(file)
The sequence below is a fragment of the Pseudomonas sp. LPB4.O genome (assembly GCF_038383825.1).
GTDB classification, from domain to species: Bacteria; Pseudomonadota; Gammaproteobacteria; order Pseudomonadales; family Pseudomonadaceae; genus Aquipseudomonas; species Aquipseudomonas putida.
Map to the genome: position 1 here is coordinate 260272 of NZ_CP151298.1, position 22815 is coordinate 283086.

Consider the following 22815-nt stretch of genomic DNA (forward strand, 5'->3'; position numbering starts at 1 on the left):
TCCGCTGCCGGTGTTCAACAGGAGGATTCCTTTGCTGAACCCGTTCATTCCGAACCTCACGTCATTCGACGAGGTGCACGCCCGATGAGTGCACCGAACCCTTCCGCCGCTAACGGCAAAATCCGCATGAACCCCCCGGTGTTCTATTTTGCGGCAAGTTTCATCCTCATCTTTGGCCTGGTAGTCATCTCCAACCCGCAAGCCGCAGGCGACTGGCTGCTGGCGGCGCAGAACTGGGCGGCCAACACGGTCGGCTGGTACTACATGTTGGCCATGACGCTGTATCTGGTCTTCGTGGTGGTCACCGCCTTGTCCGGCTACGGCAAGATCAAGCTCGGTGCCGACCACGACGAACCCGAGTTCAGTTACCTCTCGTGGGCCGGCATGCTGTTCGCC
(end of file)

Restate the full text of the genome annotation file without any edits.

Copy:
The sequence below is a fragment of the Pseudomonas sp. LPB4.O genome (assembly GCF_038383825.1).
GTDB classification, from domain to species: Bacteria; Pseudomonadota; Gammaproteobacteria; order Pseudomonadales; family Pseudomonadaceae; genus Aquipseudomonas; species Aquipseudomonas putida.
Map to the genome: position 1 here is coordinate 260272 of NZ_CP151298.1, position 22815 is coordinate 283086.

Consider the following 22815-nt stretch of genomic DNA (forward strand, 5'->3'; position numbering starts at 1 on the left):
TCCGCTGCCGGTGTTCAACAGGAGGATTCCTTTGCTGAACCCGTTCATTCCGAACCTCACGTCATTCGACGAGGTGCACGCCCGATGAGTGCACCGAACCCTTCCGCCGCTAACGGCAAAATCCGCATGAACCCCCCGGTGTTCTATTTTGCGGCAAGTTTCATCCTCATCTTTGGCCTGGTAGTCATCTCCAACCCGCAAGCCGCAGGCGACTGGCTGCTGGCGGCGCAGAACTGGGCGGCCAACACGGTCGGCTGGTACTACATGTTGGCCATGACGCTGTATCTGGTCTTCGTGGTGGTCACCGCCTTGTCCGGCTACGGCAAGATCAAGCTCGGTGCCGACCACGACGAACCCGAGTTCAGTTACCTCTCGTGGGCCGGCATGCTGTTCGCC